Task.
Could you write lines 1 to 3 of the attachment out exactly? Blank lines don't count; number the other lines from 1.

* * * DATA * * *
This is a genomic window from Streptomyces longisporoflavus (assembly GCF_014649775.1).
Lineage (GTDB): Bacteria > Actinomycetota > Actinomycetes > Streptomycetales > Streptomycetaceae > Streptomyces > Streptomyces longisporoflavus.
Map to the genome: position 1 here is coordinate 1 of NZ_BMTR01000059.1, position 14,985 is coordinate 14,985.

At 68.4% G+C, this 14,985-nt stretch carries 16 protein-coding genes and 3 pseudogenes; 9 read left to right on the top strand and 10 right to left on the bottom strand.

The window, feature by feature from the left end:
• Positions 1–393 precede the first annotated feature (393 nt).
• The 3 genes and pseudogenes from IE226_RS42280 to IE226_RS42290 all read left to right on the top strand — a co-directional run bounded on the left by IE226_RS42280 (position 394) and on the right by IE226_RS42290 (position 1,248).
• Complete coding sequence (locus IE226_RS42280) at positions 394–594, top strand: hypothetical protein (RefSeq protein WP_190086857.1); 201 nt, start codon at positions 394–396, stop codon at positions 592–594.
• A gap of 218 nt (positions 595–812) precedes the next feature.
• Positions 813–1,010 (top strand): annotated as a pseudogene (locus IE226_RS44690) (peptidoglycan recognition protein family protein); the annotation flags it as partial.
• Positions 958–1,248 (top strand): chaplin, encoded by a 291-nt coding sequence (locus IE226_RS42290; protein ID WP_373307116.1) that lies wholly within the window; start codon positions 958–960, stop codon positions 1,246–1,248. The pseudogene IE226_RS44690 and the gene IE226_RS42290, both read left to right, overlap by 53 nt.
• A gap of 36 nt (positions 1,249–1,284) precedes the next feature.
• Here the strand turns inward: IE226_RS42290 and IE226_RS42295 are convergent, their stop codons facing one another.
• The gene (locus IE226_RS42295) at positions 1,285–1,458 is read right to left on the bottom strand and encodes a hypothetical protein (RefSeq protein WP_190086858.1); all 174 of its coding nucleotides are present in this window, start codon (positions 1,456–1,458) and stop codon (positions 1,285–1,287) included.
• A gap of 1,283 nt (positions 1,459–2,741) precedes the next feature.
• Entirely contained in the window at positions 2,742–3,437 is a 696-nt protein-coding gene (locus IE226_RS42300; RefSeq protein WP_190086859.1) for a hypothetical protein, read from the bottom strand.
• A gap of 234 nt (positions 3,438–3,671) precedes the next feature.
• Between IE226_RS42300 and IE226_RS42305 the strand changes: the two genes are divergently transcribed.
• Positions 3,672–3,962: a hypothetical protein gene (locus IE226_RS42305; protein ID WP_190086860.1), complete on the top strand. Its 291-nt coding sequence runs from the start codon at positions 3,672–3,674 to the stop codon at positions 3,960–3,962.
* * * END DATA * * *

This is a genomic window from Streptomyces longisporoflavus (assembly GCF_014649775.1).
Lineage (GTDB): Bacteria > Actinomycetota > Actinomycetes > Streptomycetales > Streptomycetaceae > Streptomyces > Streptomyces longisporoflavus.
Map to the genome: position 1 here is coordinate 1 of NZ_BMTR01000059.1, position 14,985 is coordinate 14,985.